These changes don’t have to take effect in 2021-22. The 75th-anniversary season just provided an opportunity for spin. If the NBA implemented the new schedule that season and it backfired, the league could drop it and claim it was a one-time alteration.

That window isn’t quite shut, but read the writing on the wall: Too few owners want these changes.

LeBron James again leads NBA jersey sales, Giannis Antetokounmpo second

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Combine the brands of LeBron James and the Los Angeles Lakers and it’s going to sell a lot of jerseys.

If you needed confirmation of that — and why would you? — the NBA announced that LeBron leads the league in jersey sales through the start of this season (October 2019 through the end of the calendar year). Giannis Antetokounmpo is second, and Stephen Curry rounds out the top three. Then the list gets interesting.

Here are the top 15 players in jersey sales:

1. LeBron James, Los Angeles Lakers
2. Giannis Antetokounmpo, Milwaukee Bucks
3. Stephen Curry, Golden State Warriors=
4. Jayson Tatum, Boston Celtics=
5. James Harden, Houston Rockets
6. Luka Dončić, Dallas Mavericks
7. Kawhi Leonard, Los Angeles Clippers
8. Anthony Davis, Los Angeles Lakers
9. Joel Embiid, Philadelphia 76ers
10. Kyrie Irving, Brooklyn Nets
11. Ben Simmons, Philadelphia 76ers
12. Kevin Durant, Brooklyn Nets
13. Russell Westbrook, Houston Rockets
14. Kemba Walker, Boston Celtics
15. Zion Williamson, New Orleans Pelicans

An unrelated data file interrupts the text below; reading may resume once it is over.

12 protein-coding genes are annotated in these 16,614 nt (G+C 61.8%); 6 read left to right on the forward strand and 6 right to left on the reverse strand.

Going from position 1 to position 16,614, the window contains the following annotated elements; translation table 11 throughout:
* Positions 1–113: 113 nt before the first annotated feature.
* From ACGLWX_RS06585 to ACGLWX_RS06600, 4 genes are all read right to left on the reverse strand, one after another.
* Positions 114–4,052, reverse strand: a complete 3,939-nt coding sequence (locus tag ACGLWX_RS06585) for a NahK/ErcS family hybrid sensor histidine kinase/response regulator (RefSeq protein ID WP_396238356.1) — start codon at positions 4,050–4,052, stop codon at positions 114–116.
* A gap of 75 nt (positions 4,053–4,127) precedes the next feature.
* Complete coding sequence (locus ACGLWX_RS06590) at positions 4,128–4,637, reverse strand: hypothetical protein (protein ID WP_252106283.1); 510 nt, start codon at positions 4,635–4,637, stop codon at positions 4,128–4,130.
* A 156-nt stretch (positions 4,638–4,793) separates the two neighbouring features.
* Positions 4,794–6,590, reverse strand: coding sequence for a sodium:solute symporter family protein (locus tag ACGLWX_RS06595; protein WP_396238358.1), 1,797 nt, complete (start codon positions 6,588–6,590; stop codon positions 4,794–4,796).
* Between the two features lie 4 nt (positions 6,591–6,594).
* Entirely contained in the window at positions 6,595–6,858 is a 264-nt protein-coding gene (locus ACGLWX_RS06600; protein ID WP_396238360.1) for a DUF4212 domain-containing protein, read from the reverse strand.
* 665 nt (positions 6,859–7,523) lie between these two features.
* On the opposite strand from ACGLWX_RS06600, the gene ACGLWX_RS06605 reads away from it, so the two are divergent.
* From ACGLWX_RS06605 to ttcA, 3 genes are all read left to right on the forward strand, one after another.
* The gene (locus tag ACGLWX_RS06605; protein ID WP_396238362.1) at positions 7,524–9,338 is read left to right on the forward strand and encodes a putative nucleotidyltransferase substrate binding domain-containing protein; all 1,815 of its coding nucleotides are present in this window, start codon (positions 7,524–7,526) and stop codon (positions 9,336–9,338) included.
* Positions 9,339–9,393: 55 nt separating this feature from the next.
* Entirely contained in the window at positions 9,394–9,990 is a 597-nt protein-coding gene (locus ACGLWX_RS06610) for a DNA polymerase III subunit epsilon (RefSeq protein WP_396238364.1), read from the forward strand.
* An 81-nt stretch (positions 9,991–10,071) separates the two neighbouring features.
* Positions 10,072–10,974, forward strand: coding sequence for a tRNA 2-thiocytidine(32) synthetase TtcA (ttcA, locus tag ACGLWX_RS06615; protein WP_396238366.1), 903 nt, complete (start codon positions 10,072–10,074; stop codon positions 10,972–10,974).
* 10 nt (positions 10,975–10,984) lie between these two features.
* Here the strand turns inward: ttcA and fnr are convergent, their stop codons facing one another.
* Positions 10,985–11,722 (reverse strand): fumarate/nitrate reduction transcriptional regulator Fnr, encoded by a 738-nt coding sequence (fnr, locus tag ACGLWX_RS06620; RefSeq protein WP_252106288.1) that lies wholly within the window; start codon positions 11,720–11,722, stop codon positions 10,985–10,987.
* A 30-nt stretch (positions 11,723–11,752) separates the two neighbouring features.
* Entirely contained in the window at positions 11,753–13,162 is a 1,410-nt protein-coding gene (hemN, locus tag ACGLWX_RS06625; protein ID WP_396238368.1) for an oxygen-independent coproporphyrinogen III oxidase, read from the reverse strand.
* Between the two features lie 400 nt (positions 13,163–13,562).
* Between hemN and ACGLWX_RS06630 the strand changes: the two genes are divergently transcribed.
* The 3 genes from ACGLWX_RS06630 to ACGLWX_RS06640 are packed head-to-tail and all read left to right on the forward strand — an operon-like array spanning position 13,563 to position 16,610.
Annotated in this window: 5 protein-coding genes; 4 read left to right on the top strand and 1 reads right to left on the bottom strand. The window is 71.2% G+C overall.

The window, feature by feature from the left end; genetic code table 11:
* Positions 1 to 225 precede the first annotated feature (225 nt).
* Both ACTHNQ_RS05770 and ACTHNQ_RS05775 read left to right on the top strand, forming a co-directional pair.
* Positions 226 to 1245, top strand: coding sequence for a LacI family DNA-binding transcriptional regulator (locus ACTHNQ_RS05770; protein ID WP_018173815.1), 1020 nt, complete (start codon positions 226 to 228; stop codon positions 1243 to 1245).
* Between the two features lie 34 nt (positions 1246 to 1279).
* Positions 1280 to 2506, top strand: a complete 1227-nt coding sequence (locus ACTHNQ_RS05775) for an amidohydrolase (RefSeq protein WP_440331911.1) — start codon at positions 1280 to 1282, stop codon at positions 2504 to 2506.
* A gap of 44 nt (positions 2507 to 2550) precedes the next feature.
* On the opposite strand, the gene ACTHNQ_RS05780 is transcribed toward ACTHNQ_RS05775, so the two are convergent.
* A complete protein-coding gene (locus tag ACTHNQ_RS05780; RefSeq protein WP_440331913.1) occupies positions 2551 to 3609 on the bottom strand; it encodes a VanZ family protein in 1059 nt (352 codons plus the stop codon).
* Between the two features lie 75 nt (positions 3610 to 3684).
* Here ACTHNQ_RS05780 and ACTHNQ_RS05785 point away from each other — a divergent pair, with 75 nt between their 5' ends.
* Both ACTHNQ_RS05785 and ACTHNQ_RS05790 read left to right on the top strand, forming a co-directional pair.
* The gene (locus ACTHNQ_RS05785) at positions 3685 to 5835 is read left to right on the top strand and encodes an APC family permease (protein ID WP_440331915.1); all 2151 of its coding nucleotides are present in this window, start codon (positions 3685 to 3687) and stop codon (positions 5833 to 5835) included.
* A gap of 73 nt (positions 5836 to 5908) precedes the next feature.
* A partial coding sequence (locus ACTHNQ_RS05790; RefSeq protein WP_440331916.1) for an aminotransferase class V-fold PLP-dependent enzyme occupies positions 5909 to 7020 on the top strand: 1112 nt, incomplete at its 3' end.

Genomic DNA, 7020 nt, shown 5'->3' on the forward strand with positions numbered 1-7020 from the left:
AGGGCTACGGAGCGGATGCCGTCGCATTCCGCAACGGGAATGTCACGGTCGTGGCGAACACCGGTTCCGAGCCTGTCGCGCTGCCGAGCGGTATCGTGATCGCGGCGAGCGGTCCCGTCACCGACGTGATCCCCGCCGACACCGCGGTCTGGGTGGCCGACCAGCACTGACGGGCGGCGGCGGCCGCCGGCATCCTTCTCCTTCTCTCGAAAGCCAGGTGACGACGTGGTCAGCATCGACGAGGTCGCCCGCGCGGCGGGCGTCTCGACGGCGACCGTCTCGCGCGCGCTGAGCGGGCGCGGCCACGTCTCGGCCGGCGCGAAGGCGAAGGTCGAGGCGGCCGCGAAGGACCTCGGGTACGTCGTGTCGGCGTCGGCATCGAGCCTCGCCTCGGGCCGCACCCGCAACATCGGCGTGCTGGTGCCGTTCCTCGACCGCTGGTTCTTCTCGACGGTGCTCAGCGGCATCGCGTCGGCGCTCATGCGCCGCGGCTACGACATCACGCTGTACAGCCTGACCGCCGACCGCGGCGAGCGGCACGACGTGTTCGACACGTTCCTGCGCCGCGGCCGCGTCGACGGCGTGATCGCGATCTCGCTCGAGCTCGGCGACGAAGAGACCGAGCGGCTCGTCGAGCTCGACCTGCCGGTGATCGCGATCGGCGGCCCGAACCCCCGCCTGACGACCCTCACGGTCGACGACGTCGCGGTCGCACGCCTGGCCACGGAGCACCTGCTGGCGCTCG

Tatum climbing up to fourth — in front of Harden and some other established stars — shows both the growth in his popularity and the power of Celtics’ nation.

The fast-rising popularity of Luka Doncic also is evident with him being sixth, in front of Kawhi Leonard and Anthony Davis, both of whom switched teams (which often can spike jersey sales).

Also, note Zion Williamson is 15th without having stepped on an NBA court. Yet.

The Lakers head the list of the team with the most merchandise sold, with the Celtics second and the 76ers third. Toronto is fourth after its championship run (their first time in the top five), and the Brooklyn Nets are in the top 10, a first for that franchise.

These results are based on NBAStore.com sales from October 2019 through December 2019.

Frustrated Bradley Beal reportedly “angry with and emotional about” Wizards

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Just before the start of training camp, Bradley Beal locked himself in with the Wizards agreeing to a two-year, $71.8 million contract extension. That new contract meant not only some bigger paychecks down the line but also Beal could not be traded during this season — a season everyone realized would be difficult with no John Wall.

All the losing is wearing on Beal, however, who said after Thursday night’s Wizards loss to the Bulls: